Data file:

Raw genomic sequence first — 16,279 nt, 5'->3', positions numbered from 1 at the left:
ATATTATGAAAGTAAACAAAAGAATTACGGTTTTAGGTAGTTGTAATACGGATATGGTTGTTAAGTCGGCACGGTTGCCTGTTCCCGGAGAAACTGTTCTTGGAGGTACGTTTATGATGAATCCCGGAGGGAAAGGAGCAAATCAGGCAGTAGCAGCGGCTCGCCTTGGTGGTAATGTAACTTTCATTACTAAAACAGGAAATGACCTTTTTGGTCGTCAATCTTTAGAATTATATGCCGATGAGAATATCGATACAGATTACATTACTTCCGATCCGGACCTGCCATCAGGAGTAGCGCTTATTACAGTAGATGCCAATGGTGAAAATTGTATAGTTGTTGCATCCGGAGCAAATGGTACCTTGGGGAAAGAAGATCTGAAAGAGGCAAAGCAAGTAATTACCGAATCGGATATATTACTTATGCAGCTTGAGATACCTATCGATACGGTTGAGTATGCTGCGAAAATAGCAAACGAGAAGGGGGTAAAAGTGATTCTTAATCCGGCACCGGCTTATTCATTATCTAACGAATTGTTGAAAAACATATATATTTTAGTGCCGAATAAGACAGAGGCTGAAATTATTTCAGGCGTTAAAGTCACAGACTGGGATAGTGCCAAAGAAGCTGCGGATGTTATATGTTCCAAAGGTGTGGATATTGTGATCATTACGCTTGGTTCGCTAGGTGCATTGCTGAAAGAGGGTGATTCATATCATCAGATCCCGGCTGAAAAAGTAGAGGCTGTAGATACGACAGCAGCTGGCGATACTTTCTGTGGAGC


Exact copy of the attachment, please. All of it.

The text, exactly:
Raw genomic sequence first — 16,279 nt, 5'->3', positions numbered from 1 at the left:
ATATTATGAAAGTAAACAAAAGAATTACGGTTTTAGGTAGTTGTAATACGGATATGGTTGTTAAGTCGGCACGGTTGCCTGTTCCCGGAGAAACTGTTCTTGGAGGTACGTTTATGATGAATCCCGGAGGGAAAGGAGCAAATCAGGCAGTAGCAGCGGCTCGCCTTGGTGGTAATGTAACTTTCATTACTAAAACAGGAAATGACCTTTTTGGTCGTCAATCTTTAGAATTATATGCCGATGAGAATATCGATACAGATTACATTACTTCCGATCCGGACCTGCCATCAGGAGTAGCGCTTATTACAGTAGATGCCAATGGTGAAAATTGTATAGTTGTTGCATCCGGAGCAAATGGTACCTTGGGGAAAGAAGATCTGAAAGAGGCAAAGCAAGTAATTACCGAATCGGATATATTACTTATGCAGCTTGAGATACCTATCGATACGGTTGAGTATGCTGCGAAAATAGCAAACGAGAAGGGGGTAAAAGTGATTCTTAATCCGGCACCGGCTTATTCATTATCTAACGAATTGTTGAAAAACATATATATTTTAGTGCCGAATAAGACAGAGGCTGAAATTATTTCAGGCGTTAAAGTCACAGACTGGGATAGTGCCAAAGAAGCTGCGGATGTTATATGTTCCAAAGGTGTGGATATTGTGATCATTACGCTTGGTTCGCTAGGTGCATTGCTGAAAGAGGGTGATTCATATCATCAGATCCCGGCTGAAAAAGTAGAGGCTGTAGATACGACAGCAGCTGGCGATACTTTCTGTGGAGC